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Sex modifies link between inflammation, vascular events in ART-treated HIV

Stephen Padilla
18 Mar 2021

Sex appears to have a strong influence on many discrete pathways of inflammation that independently predict cardiovascular disease (CVD) and venous thromboembolism (VTE) events in patients with HIV on antiretroviral therapy (ART), according to a study presented at the Conference on Retroviruses and Opportunistic Infections 2021.

Moreover, inflammation more strongly predicts CVD events in women than in men, which suggests the importance of representing women in clinical studies of immune-based interventions in treated HIV infection.

“Sex modifies the association of non-AIDS events and inflammation,” said lead author Samuel Schnittman, MD, from the University of California, San Francisco, US. “This may partially explain the ‘loss of the female advantage’.”

Schnittman and his colleagues used a case-cohort design to randomly sample all participants with available plasma after 1 year of ART-mediated viral suppression (cohort) and from the same timepoint, all of those who were subsequently diagnosed with an incident type 1 (T1MI) or 2 myocardial infarction (T2MI), ischaemic stroke, or VTE (all centrally adjudicated). Composite CVD events included T1MI and ischaemic stroke.

Logistic regression was used to assess the association between 11 plasma biomarkers normalized to the cohort interquartile range (IQR) and subsequent event risk, adjusting for age, natal sex, nadir CD4, and other potential confounders (ie, smoking, history of injecting drug use [IDU], atherosclerotic CVD risk score, and hepatitis C virus history).

Of the 9,430 eligible participants, 979 were sampled in a random subcohort, as well as 103 CVD (75 T1MI, 30 ischaemic stroke), 56 T2MI, and 80 VTE cases. In the subcohort, the median age was 47 years, 82 percent were men, and 17 percent had IDU history. Median atherosclerotic CVD risk was 4 percent, while the median current and nadir CD4 were 576 and 248, respectively. [Schnittman SR, et al, Conference on Retroviruses and Opportunistic Infections 2021]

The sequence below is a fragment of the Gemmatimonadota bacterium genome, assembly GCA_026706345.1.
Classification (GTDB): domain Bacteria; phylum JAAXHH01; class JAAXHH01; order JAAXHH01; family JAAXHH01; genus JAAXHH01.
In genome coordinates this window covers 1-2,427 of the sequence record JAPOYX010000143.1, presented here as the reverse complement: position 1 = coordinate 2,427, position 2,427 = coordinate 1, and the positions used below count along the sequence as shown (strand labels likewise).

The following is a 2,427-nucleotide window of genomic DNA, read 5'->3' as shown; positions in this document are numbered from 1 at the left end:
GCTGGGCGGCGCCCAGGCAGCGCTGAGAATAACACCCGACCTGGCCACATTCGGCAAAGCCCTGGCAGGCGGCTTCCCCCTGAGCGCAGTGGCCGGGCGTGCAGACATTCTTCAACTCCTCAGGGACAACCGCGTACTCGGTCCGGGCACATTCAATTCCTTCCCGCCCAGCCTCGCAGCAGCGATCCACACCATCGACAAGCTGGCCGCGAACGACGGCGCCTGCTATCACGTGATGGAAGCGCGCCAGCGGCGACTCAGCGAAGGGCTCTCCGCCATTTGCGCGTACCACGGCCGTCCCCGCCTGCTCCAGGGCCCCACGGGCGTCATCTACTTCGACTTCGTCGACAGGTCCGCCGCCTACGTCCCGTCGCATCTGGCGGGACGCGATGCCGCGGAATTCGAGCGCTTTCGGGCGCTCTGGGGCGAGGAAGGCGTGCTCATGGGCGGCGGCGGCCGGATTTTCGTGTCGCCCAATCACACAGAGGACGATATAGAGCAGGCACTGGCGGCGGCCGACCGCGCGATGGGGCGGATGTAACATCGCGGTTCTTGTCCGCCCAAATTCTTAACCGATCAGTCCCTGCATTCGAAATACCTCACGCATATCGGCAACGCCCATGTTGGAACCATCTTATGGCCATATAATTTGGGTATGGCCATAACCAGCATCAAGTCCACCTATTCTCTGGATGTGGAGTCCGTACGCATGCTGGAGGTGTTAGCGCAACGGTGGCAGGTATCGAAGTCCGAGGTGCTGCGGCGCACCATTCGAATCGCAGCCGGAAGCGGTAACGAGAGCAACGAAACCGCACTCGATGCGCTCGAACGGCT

After adjustment, C-reactive protein (CRP), lipopolysaccharide binding protein (LBP), soluble CD14 (sCD14), soluble urokinase-type plasminogen activator receptor (suPAR), Intercellular Adhesion Molecule 1 (ICAM-1), and cytomegalovirus immunoglobulin G (CMV IgG) were 1.4–2.5-fold higher in women than in men (p<0.03 for all).

Higher CRP, sCD14, and soluble tumor necrosis factor receptor 2 (sTNFR2) correlated with subsequent T1MI (1.3–1.6-fold higher odds per IQR increase; p<0.01 for all), while higher CRP, suPAR, and ICAM-1 correlated with VTE (1.5–1.7-fold higher odds per IQR increase; p<0.01 for all). Except for CRP, LBP, and CMV IgG, all biomarkers predicted the incidence of T2MI (1.4–2.8-fold greater odds per IQR increase; p<0.001 for all).

Notably, the association of inflammatory markers with CVD events was more pronounced among women than men (KT ratio and sCD14 pinteraction=0.005 and 0.08, respectively). However, inflammation tended to correlate with VTE events more strongly in men than women (sCD14 and sTNFR2 pinteraction=0.02 and 0.10, respectively).

“Women have higher levels of inflammation,” Schnittmann said, adding that sex could modify the association between inflammation and non-AIDS events.

The study was limited by the sample size, which restricted detection of clinically significant differences in biomarkers or interactions, by the absence of data on plasma sex hormones, and by the sparse data on transgenders and sex hormone therapy.

“People with HIV on ART have higher risk of vascular complications,” the researchers noted.

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Stephen Padilla, 08 Apr 2021
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